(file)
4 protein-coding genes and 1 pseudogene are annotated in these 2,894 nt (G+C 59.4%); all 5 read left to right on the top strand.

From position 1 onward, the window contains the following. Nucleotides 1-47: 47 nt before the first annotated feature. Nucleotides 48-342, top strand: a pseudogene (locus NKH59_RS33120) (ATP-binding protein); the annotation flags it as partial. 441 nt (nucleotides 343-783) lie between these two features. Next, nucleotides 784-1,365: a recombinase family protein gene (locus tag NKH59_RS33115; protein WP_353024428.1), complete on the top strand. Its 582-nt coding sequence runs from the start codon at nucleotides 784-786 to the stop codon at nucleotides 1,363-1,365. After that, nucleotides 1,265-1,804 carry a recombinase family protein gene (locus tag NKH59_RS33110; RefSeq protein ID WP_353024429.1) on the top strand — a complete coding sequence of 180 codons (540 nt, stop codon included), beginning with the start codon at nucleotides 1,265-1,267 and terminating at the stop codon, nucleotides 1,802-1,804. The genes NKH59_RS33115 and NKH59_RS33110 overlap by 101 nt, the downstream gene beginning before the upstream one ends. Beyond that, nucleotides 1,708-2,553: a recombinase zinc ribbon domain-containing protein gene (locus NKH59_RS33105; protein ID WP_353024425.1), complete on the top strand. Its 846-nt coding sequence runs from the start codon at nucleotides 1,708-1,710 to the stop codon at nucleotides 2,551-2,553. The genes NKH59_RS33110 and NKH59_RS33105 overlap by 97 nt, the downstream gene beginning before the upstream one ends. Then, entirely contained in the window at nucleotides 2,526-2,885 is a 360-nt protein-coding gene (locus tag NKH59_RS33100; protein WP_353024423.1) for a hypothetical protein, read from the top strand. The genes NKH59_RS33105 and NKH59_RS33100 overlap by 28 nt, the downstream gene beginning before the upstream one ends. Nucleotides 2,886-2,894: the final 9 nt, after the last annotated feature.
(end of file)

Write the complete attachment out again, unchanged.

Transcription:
4 protein-coding genes and 1 pseudogene are annotated in these 2,894 nt (G+C 59.4%); all 5 read left to right on the top strand.

From position 1 onward, the window contains the following. Nucleotides 1-47: 47 nt before the first annotated feature. Nucleotides 48-342, top strand: a pseudogene (locus NKH59_RS33120) (ATP-binding protein); the annotation flags it as partial. 441 nt (nucleotides 343-783) lie between these two features. Next, nucleotides 784-1,365: a recombinase family protein gene (locus tag NKH59_RS33115; protein WP_353024428.1), complete on the top strand. Its 582-nt coding sequence runs from the start codon at nucleotides 784-786 to the stop codon at nucleotides 1,363-1,365. After that, nucleotides 1,265-1,804 carry a recombinase family protein gene (locus tag NKH59_RS33110; RefSeq protein ID WP_353024429.1) on the top strand — a complete coding sequence of 180 codons (540 nt, stop codon included), beginning with the start codon at nucleotides 1,265-1,267 and terminating at the stop codon, nucleotides 1,802-1,804. The genes NKH59_RS33115 and NKH59_RS33110 overlap by 101 nt, the downstream gene beginning before the upstream one ends. Beyond that, nucleotides 1,708-2,553: a recombinase zinc ribbon domain-containing protein gene (locus NKH59_RS33105; protein ID WP_353024425.1), complete on the top strand. Its 846-nt coding sequence runs from the start codon at nucleotides 1,708-1,710 to the stop codon at nucleotides 2,551-2,553. The genes NKH59_RS33110 and NKH59_RS33105 overlap by 97 nt, the downstream gene beginning before the upstream one ends. Then, entirely contained in the window at nucleotides 2,526-2,885 is a 360-nt protein-coding gene (locus tag NKH59_RS33100; protein WP_353024423.1) for a hypothetical protein, read from the top strand. The genes NKH59_RS33105 and NKH59_RS33100 overlap by 28 nt, the downstream gene beginning before the upstream one ends. Nucleotides 2,886-2,894: the final 9 nt, after the last annotated feature.